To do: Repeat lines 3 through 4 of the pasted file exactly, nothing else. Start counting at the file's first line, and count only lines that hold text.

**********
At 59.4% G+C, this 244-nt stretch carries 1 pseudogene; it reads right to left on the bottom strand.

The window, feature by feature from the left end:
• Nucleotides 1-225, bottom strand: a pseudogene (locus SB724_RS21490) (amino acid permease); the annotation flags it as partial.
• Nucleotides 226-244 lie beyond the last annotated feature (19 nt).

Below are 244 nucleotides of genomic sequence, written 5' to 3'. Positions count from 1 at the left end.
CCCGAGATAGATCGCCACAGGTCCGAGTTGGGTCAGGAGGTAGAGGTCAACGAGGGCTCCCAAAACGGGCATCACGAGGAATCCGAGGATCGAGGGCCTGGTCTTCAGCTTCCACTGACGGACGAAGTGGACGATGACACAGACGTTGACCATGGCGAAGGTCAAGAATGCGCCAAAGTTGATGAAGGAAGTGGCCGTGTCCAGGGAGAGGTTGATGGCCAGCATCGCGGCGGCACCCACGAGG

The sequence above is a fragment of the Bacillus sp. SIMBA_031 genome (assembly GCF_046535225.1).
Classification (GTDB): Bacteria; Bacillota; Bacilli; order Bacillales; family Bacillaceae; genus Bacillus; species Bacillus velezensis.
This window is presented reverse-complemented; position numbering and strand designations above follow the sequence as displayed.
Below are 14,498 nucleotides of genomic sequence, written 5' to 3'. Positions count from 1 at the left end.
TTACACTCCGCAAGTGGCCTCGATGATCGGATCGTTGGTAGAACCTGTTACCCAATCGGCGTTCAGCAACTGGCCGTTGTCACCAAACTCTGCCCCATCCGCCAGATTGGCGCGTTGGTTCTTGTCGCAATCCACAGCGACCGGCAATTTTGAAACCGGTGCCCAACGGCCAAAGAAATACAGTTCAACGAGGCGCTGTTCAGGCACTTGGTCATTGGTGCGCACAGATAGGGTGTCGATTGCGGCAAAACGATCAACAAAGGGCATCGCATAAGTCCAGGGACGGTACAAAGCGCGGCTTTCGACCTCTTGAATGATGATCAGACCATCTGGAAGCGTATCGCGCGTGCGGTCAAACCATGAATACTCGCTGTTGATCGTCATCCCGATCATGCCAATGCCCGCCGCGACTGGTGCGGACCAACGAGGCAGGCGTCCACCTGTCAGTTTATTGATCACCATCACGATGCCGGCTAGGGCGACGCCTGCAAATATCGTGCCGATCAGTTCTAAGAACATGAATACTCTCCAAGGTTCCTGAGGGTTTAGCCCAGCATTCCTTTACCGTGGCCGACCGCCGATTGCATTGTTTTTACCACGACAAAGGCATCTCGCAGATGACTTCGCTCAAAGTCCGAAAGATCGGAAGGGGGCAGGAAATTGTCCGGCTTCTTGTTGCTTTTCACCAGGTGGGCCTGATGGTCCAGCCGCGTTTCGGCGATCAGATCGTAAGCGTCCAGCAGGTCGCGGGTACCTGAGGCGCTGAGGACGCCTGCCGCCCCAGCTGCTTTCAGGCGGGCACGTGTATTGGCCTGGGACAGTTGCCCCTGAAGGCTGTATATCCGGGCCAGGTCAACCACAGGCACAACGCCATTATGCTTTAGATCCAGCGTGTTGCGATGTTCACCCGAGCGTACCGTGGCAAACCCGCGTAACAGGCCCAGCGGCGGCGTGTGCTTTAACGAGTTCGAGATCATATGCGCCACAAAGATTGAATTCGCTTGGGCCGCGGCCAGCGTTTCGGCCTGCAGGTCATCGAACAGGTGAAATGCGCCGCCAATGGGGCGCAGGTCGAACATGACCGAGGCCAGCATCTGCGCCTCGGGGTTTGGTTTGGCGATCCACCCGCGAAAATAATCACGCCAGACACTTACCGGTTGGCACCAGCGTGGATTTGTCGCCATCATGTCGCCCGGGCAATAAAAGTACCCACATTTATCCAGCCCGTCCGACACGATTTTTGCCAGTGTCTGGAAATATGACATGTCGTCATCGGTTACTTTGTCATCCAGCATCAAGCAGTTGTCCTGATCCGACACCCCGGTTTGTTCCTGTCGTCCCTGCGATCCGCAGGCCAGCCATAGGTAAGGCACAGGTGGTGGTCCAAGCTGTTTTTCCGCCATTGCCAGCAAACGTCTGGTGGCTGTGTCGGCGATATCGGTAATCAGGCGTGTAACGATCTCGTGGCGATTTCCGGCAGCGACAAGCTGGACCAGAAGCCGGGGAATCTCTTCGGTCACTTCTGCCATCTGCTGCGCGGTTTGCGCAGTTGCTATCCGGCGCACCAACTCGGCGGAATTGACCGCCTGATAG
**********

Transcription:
• Nucleotides 1-225, bottom strand: a pseudogene (locus SB724_RS21490) (amino acid permease); the annotation flags it as partial.
• Nucleotides 226-244 lie beyond the last annotated feature (19 nt).